Urbanisation: The great sprawl of China | The Economist

IN ANCIENT times, Beijing built towering city walls that helped to prevent undefendable sprawl. These days it builds ring roads, stretching built-up areas ever outwards. Near Langfang, a city halfway between the capital and its giant neighbour Tianjin, diggers dip their heads and cement mixers churn, paving the next circular expressway. When complete, the 900km (560-mile) Seventh Ring Road will surround Beijing at such a distance that most of it will run through the neighbouring province of Hebei, to which Langfang belongs, rather than the capital itself. Parts of it are 175km from Beijing’s centre (see map).

The Seventh Ring Road (really the sixth, but for obscure reasons there is no First Ring Road) is emblematic of modern Chinese cities: giant, sprawling and dominated by cars. Even before it is completed in a year or two (and its use assessed), another, even longer, orbital is being plotted. Like many of China’s infrastructure projects, the new road displays engineering prowess. The country’s successes in urban planning are less evident.

Breakneck urban growth has propelled China’s rise in the past three decades. Migration from the countryside has helped expand the urban population by 500m—the biggest movement of humanity the planet has seen in such a short time. Over half the population is now urban. Some live in the basements of apartment blocks, or in shacks built in courtyards. But Chinese cities have mostly avoided the squalor of many developing-world ones.

The result of this urban growth is not just that China has many large cities—more than 100 of them have more than a million people—but that some are supersized. At the end of last year the government at last acknowledged the special nature of these, introducing the term “megacity” to describe those whose populations, including that of their satellite towns, exceed 10m. Of the 30 cities worldwide that match this definition, six are in China: Shanghai (23m), Beijing (19.5m), Chongqing (13m), Guangzhou (12m), Shenzhen (11m) and Tianjin (11m). A further ten Chinese cities contain 5m-10m people. At least one of these, Wuhan, will pass 10m within a decade.

China depends on its cities for economic growth and innovation. But it is failing to make the most of its largest conurbations. Medium-sized agglomerations of 1.5m-6.5m are outperforming bigger ones in terms of environmental protection, economic development, efficient use of resources and the provision of welfare, says McKinsey, a consultancy. Residents are beginning to question whether their quality of life, which for many has improved by leaps and bounds, will continue to do so. The giant cities are polluted, pricey and congested. Average travel speed in Beijing is half that in New York or Singapore.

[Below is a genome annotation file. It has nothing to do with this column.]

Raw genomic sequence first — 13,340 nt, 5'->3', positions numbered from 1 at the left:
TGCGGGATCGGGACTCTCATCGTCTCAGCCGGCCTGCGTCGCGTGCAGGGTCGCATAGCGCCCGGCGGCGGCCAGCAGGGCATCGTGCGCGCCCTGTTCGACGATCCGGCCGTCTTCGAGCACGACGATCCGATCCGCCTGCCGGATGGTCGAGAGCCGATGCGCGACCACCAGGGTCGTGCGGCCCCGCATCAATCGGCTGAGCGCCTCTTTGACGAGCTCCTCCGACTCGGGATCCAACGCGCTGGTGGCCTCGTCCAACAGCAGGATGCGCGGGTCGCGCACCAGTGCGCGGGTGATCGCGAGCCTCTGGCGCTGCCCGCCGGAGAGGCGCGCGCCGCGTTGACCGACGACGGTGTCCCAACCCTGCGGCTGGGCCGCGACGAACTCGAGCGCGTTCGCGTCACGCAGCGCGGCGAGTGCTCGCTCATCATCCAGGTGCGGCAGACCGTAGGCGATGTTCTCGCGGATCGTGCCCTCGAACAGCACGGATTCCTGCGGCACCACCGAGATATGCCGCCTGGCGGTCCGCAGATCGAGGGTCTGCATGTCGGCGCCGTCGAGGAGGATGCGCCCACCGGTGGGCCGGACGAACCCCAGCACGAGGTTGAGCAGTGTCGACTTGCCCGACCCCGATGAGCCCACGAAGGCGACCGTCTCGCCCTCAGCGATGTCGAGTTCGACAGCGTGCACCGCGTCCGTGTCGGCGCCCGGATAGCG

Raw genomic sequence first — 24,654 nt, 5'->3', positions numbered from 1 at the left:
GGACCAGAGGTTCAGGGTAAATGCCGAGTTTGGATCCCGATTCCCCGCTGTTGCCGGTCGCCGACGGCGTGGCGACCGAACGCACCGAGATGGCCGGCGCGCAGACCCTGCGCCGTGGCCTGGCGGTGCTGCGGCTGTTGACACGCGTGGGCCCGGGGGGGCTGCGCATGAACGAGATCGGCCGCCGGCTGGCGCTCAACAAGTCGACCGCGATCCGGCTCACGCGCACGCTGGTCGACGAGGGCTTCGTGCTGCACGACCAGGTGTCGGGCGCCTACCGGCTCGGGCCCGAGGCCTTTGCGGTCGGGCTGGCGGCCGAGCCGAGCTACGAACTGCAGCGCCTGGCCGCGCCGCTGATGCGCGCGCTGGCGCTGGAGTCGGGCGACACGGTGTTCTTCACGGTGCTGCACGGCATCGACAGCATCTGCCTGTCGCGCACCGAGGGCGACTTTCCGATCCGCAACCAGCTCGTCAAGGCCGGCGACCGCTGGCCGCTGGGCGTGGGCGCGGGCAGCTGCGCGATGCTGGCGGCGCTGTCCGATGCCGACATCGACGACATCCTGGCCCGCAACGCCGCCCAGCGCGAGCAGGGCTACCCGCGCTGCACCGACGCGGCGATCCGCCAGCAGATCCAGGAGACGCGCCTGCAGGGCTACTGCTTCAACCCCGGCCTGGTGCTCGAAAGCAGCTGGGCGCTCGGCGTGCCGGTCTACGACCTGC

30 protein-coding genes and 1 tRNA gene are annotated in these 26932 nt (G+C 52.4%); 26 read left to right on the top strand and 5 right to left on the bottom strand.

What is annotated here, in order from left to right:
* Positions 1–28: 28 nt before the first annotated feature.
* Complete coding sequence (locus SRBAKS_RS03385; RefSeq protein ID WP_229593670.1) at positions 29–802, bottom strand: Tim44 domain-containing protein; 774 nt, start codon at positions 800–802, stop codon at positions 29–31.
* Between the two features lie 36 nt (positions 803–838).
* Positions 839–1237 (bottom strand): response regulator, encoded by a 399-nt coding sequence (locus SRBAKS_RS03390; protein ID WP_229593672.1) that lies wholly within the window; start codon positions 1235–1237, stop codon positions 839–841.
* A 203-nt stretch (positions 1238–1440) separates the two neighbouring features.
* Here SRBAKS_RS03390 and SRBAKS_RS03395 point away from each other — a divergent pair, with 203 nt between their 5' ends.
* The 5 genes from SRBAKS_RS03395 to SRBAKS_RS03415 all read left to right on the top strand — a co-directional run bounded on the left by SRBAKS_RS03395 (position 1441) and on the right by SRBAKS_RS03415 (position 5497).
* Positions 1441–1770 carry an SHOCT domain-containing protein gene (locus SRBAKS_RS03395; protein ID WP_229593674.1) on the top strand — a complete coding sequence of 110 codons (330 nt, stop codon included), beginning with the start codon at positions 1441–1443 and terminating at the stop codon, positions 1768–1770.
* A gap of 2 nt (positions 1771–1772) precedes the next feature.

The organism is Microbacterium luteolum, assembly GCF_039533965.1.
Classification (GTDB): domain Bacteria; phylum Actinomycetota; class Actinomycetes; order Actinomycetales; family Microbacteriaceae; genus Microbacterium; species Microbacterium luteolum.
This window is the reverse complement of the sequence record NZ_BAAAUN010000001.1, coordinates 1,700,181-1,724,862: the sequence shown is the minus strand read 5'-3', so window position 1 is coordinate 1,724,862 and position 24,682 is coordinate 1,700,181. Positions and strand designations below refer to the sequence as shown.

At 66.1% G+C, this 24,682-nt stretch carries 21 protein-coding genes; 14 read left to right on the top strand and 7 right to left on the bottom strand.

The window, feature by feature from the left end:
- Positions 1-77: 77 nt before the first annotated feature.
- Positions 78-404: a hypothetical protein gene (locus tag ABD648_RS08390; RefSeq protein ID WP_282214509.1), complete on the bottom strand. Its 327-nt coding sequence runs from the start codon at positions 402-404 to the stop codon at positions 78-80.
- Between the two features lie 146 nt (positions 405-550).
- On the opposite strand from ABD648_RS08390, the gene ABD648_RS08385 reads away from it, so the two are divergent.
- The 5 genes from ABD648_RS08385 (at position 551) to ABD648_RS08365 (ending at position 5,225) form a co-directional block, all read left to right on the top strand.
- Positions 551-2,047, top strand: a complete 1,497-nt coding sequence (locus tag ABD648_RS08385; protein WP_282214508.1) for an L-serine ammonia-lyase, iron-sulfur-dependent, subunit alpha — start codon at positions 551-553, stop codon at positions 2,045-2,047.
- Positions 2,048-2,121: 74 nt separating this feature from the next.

Most of China’s cities share the legacy of a central-planning mindset in which all life and work was centred on a single “work unit”. Cities were “built as producer centres rather than consumer ones”, says Tom Miller, author of “China’s Urban Billion”. Their planning focus was on industry; not commerce, services or even community. The work units are gone but the tradition of dehumanising architecture persists. Most new developments are built on giant blocks 400-800 metres long.

China has swapped its socialist dream for an American-style one of cars and sprawling suburbs. The number of cars has increased more than tenfold in the past decade, to 64m. The combination of superblocks and car-lust often adds up to a giant jam. Large blocks mean fewer roads to disperse traffic. Guidelines require a main urban road every 500 metres and an eight-lane road every kilometre. In the case of Beijing, a ring and radial system was also created, with the aim of providing speedy road access in and out of town, bypassing city traffic and linking satellite towns. Not a bad idea, except that workplaces have remained concentrated in the centre. The expressways funnel traffic into gridlock.

The ill-defined ownership rights of farmers have encouraged the sprawl. Officials can expropriate rural land easily and at little cost. Doing so is far cheaper than redeveloping existing urban areas. Industrial land is heavily subsidised, so factories have remained in urban areas rather than move to cheaper sites on city outskirts. The amount of land classified as urban has more than doubled since 2000—40% of new urbanites became so when cities engulfed their villages.

Sprawl has resulted in populations becoming more thinly spread. China’s megacities are less dense than equivalents elsewhere in the world (see chart). Guangzhou could contain another 4m people if it was as packed as Seoul in South Korea; Shenzhen could be larger by 5m. Extending outward takes a toll: slow commutes from far-flung suburbs increase fuel consumption and cut productivity.

Massive spending on infrastructure has hugely improved connections within and between cities. Since 1992 China has spent 8.5% of its national income on infrastructure each year, far more than Europe and America (2.6%) or India (3.9%). Yet city residents still complain. Subways are often built as engineering projects, with stops at set distances, rather than where people want them to be, says Sean Chiao of Aecom, an infrastructure firm. Buses, metros and rail networks are poorly integrated because separate agencies manage them.

via Urbanisation: The great sprawl of China | The Economist.

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